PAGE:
Tag: social optimum

Politicians, business leaders, climate scientists, interest groups and journalists from across the world have been meeting in Dubai at the COP28 climate summit (the 28th annual meeting of the Conference of the Parties (COP) to the United Nations Framework Convention on Climate Change (UNFCCC)). The meeting comes at a time when various climate tipping points are being reached or approached – some bad, but some good. Understanding these tipping points and their implications for society and policy requires understanding not only the science, but also the various economic incentives affecting individuals, businesses, politicians and societies.

Tipping points

A recent report (see first reference in articles section below) identified various climate tipping points. These are when global temperatures rise to a point where various domino effects occur. These are adverse changes to the environment that gather pace and have major effects on ecosystems and the ability to grow food and support populations. These, in turn, will have large effects on economies, migration and political stability.

According to the report, five tipping points are imminent with the current degree of global warming (1.2oC). These are:

  • Melting of the Greenland ice sheet;
  • Melting of the West Antarctic ice sheet;
  • Death of warm-water coral reefs;
  • Collapse of the North Atlantic Subpolar Gyre circulation, which helps to drive the warm current that benefits Western Europe;
  • Widespread rapid thawing of permafrost, where tundra without snow cover rapidly absorbs heat and releases methane (a much more powerful source of global warming than CO2).

With global warming of 1.5oC, three more tipping points are likely: the destruction of seagrass meadows, mangrove swamps and the southern part of the boreal forests that cover much of northern Eurasia. As the temperature warms further, other tipping points can interact in ways that drive one another, resulting in tipping ‘cascades’.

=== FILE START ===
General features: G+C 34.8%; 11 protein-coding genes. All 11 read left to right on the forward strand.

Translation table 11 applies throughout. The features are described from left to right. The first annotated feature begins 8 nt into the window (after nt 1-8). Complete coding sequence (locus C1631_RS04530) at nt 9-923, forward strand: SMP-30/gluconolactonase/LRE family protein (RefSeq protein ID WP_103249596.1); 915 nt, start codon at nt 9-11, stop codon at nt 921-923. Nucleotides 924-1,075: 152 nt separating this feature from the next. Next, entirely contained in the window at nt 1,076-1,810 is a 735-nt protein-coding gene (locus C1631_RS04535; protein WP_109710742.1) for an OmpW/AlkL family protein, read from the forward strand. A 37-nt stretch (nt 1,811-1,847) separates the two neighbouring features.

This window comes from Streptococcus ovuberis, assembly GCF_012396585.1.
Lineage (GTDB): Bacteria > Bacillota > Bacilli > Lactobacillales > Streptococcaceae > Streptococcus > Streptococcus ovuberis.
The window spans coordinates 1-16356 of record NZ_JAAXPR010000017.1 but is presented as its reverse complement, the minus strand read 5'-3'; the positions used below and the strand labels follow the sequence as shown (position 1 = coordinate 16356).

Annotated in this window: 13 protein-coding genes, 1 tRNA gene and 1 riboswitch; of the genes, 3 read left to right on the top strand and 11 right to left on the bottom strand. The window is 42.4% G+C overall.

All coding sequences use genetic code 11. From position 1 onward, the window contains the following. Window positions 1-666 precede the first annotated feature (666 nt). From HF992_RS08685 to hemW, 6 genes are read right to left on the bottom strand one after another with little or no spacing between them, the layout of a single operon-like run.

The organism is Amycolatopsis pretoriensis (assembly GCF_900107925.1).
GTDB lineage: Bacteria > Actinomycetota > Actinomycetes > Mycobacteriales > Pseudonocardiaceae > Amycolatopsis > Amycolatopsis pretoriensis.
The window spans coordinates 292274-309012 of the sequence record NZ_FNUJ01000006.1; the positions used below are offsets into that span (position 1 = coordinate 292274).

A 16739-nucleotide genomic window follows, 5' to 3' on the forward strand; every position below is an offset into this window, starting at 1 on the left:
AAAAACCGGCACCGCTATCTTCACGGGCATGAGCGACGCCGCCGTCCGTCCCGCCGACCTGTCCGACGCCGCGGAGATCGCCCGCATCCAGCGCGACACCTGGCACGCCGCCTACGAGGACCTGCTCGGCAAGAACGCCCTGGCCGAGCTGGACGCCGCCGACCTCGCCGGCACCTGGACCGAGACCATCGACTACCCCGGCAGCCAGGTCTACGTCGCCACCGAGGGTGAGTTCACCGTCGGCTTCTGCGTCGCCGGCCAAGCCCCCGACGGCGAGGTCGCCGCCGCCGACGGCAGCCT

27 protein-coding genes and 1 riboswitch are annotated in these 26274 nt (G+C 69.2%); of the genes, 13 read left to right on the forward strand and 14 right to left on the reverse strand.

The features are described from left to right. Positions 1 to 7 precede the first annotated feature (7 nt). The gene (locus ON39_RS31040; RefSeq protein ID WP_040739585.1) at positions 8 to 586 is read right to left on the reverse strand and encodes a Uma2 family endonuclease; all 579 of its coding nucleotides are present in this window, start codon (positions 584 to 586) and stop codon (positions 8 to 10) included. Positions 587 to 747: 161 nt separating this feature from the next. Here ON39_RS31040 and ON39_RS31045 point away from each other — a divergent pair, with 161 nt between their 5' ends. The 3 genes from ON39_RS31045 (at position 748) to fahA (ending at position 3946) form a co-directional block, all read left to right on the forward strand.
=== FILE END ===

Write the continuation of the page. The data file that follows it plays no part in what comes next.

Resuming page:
But the report also strikes an optimistic note, arguing that positive tipping points are also possible, which will help to slow global warming in the near future and possibly reverse it further in the future.

The most obvious one is in renewable energy. Renewable power generation in many countries is now cheaper than generation from fossil fuels. Indeed, in 2022, over 80% of new electricity generation was from solar and wind. And as it becomes cheaper, so this will drive investment in new renewable plants, including in small-scale production suitable for use in developing countries in parts not connected to a grid. In the vehicle sector, improved battery technology, the growth in charging infrastructure and cheaper renewable sources of electricity are creating a tipping point in EV take-up.

Positive tipping points can take place as a result of changing attitudes, such as moving away from a meat-intensive diet, avoiding food waste, greater use of recycling and a growth in second-hand markets.

But these positive tipping points are so far not strong enough or quick enough. Part of the problem is with economic incentives in market systems and part is with political systems.

Market failures

Economic decisions around the world of both individuals and firms are made largely within a market environment. But the market fails to take into account the full climate costs and benefits of such decisions. There are various reasons why.

Externalities. Both the production and consumption of many goods, especially energy and transport, but also much of agriculture and manufacturing, involve the production of CO2. But the costs of the resulting global warming are not born directly by the producer or consumer. Instead they are external costs born by society worldwide – with some countries and individuals bearing a higher cost than others. The result is an overproduction or consumption of such goods from the point of view of the world.